Kettering schools seeks $1 million for facility upgrades

Kettering City Schools has taken the first step toward qualifying for $1 million in state funding that could be used to upgrade school facilities.

The school board this month agreed to apply for an Ohio Facilities Construction Commission program that provides $1 million in state money for approved projects if the school district contributes $1 million of its own.

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“You still have to go through the master planning process with them, which we view as a positive,” said Ken Lackey, director of business services for the district. “They’ll come in and assess all of our buildings and give us a report back on (what condition) they think they’re in and where they think our needs are. That’s at the state’s expense, so there’s no harm in that.”

Lackey said it’s a slow process. The state assessment would start in late 2018, and if funding was approved, it likely wouldn’t be available until 2020. But the school district would be happy to have the money.

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Lackey said renovation of the 1929 Barnes building on Far Hills Avenue — which houses district administrative offices and alternative school programs — is the largest facilities expense pending.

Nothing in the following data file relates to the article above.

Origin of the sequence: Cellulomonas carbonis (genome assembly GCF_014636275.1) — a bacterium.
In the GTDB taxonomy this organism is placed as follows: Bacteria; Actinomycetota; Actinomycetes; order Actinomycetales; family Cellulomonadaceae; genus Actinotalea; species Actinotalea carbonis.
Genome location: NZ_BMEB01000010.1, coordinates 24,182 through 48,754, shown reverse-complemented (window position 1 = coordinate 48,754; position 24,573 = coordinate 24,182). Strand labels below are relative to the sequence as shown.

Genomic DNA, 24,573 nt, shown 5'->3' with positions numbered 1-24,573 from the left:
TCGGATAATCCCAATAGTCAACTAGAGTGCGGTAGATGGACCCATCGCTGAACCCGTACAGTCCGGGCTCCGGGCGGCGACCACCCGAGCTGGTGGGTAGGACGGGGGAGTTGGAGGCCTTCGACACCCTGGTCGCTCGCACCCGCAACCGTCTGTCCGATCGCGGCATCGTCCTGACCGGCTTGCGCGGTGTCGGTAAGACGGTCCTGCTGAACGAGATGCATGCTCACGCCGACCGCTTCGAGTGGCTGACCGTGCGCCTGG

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But he said there are preliminary discussions of other possible projects, such as an addition at the high school to house more career tech programs.

“And someday down the road, there may be all-day kindergarten,” Lackey said. “We’ve always talked about that as a possibility, and we would need some additional space in some locations to accommodate that.”

Lackey said if Kettering is approved for state funding, the $1 million local match would come from the district’s existing permanent improvement levy that was passed in 2016.

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Other than Greenmont Elementary, which opened in 2005, Kettering’s current schools were built between 1949 (Van Buren) and 1966 (Kennedy). All of those schools were significantly renovated after voters approved a 2002 bond issue, and Lackey said the renovations are holding up well.

“Our buildings are in good shape,” he said. “I feel very confident they won’t come back in this master planning process and say any of our buildings would need to be replaced.”

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